Former Dayton school superintendent James Williams dies

James Williams (right), superintendent of the Dayton Public Schools, speaks about an audit of the district by the office of state auditor Jim Petro in 1999. Dayton Daily News File Photo
Caption
James Williams (right), superintendent of the Dayton Public Schools, speaks about an audit of the district by the office of state auditor Jim Petro in 1999. Dayton Daily News File Photo

James A. Williams, who served as superintendent of Dayton Public Schools from 1991-1999, died Tuesday at age 77.

Williams came to Dayton Public Schools as assistant superintendent in 1986 when current Dayton mayor-elect Jeff Mims was president of Dayton’s teachers union and Franklin Smith was superintendent.

Mims said they took a more unified, collaborative approach than labor and management had in the past. He said that led to community support, as voters passed a large school levy in 1988.

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“(Williams) understood business and he was also effective in education,” Mims said. “He really loved and cared for kids, especially poor kids. He fought hard for them.”

Mims, who later served as a DPS administrator and school board member, said that Williams’ brash, outspoken nature made him some enemies when he pushed hard for the business community’s support of DPS and when he worked with legislators at the Statehouse. And the support with labor was not constant, as teachers went on strike in 1993.

In a 1999 Dayton Daily News article, then-state Sen. Rhine McLin said of Williams: “You either love him or you hate him.”

“He put a lot of heart into this community,” Mims said, adding that Williams could be both “a big teddy bear” as well as “a bull in a china shop.”

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Colleen Wells, who was executive administrative assistant to DPS superintendents, including Williams, spoke highly of him.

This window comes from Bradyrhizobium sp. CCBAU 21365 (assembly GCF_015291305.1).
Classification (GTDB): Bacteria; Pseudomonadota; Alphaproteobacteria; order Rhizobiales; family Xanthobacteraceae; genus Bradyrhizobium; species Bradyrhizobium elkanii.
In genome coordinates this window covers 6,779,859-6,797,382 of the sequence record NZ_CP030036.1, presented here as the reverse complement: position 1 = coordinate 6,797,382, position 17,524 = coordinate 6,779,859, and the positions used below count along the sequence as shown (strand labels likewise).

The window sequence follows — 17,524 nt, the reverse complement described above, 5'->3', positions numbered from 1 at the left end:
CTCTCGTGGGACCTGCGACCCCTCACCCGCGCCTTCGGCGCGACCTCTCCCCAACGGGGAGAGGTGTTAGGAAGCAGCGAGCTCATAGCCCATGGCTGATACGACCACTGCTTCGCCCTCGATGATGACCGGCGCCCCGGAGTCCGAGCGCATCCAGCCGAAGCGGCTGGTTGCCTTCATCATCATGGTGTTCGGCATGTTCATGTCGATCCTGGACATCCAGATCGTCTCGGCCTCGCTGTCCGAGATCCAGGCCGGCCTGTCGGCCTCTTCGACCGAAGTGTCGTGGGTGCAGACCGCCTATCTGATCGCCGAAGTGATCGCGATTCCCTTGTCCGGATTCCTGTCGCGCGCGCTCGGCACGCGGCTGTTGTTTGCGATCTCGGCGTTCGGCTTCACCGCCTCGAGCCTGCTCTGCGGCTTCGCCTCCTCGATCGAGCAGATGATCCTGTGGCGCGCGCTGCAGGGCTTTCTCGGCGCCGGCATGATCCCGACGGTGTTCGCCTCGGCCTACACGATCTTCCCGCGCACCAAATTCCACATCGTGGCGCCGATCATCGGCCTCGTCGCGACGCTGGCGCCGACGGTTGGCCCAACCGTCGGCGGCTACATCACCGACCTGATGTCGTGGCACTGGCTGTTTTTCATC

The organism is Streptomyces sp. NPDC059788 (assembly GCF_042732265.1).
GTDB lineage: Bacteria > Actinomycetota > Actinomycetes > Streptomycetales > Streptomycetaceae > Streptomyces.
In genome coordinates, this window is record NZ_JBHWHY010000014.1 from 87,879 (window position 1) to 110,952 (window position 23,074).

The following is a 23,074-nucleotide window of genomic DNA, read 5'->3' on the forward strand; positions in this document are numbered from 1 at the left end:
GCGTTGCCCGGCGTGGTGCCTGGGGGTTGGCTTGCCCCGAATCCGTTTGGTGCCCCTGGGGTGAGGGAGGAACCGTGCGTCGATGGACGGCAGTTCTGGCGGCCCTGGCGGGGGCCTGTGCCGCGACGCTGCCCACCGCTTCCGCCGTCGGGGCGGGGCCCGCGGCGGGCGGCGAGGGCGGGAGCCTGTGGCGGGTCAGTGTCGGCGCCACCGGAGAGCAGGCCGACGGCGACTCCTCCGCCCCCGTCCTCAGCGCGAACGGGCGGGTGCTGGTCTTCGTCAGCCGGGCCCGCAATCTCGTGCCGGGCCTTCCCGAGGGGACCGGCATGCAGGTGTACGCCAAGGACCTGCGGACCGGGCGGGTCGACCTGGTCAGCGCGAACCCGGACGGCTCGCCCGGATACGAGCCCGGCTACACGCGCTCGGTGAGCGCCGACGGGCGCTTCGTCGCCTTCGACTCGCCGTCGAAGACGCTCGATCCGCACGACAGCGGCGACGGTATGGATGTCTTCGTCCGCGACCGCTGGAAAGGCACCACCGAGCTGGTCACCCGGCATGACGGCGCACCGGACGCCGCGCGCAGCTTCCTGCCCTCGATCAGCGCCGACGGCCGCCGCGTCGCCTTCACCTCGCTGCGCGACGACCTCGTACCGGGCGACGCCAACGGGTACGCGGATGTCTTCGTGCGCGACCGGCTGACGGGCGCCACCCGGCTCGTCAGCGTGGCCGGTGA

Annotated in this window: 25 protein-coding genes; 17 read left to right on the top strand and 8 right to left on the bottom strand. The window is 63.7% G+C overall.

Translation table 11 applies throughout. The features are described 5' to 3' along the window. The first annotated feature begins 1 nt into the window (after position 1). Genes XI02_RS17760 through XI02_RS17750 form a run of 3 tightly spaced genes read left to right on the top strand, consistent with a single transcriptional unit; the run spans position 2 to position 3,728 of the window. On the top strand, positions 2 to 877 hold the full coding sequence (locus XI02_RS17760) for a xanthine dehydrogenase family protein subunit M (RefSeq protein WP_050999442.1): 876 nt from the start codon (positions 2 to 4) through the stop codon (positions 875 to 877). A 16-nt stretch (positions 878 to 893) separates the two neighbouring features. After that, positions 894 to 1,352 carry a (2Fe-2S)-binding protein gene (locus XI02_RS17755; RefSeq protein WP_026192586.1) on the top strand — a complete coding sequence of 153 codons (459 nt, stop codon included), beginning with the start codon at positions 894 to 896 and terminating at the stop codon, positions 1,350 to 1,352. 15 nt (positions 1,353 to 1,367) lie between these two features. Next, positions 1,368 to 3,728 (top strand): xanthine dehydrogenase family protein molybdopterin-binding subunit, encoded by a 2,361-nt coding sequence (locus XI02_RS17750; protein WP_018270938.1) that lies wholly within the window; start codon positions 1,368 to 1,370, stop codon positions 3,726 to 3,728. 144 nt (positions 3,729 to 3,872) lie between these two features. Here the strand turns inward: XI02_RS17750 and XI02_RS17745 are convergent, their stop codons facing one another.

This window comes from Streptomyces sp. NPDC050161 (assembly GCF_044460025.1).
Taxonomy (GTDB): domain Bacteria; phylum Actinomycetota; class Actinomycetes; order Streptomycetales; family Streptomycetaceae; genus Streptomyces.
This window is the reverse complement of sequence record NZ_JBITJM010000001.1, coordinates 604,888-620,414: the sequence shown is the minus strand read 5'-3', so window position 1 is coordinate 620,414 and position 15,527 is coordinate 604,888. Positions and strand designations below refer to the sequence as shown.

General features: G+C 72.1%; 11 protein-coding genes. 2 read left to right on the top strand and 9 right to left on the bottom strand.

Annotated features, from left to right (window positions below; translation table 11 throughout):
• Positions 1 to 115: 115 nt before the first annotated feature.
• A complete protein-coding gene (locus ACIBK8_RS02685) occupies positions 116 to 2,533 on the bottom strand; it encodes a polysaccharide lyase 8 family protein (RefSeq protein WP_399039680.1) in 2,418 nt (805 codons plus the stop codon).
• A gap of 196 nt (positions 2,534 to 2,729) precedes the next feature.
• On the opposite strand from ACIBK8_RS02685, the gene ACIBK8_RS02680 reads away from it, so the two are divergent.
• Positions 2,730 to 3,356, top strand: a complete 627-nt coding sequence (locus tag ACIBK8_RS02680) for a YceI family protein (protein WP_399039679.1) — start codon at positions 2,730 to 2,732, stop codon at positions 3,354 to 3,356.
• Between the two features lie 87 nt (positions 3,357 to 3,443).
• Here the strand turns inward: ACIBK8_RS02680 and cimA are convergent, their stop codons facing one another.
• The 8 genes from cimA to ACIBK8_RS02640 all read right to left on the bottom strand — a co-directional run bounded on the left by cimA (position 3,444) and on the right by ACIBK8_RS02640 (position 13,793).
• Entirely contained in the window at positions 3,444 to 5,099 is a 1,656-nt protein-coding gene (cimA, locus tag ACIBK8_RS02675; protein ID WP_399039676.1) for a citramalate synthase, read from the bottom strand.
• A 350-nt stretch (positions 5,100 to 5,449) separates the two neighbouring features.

“Dr. Williams was a visionary and ahead of the times, especially when it came to charter schools,” Wells said. “He ruffled feathers with adults because he always put the students first. Under that stern exterior was one of the most caring people I know.”

Williams started his career as a teacher, guidance counselor and principal in Washington D.C. schools.

During his 13 years in Dayton, he championed magnet schools, full-day kindergarten, a mobile health clinic, and free breakfast and lunch for all elementary students.

Some residents cheered Williams, as DPS’ state test scores rose dramatically during his tenure. Others pointed out that even after rising, those scores were among the worst in the state, and that the schools struggled to solve discipline and violence problems.

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A 1999 state audit said DPS had misstated financial projections and was in “treacherous” financial condition. Williams said the data came from the treasurer’s office, adding, “I’m not taking this beating.” But less than two months later, the school board voted to buy out his contract.

Williams later worked with schools in Montgomery County, Maryland; Nashville; and was superintendent in Buffalo, New York. He also helped found a college decision-making firm serving families.

Mims said Williams had been in declining health for the past year. He said a memorial service for Williams is being planned for the Washington D.C. area the weekend after Thanksgiving.

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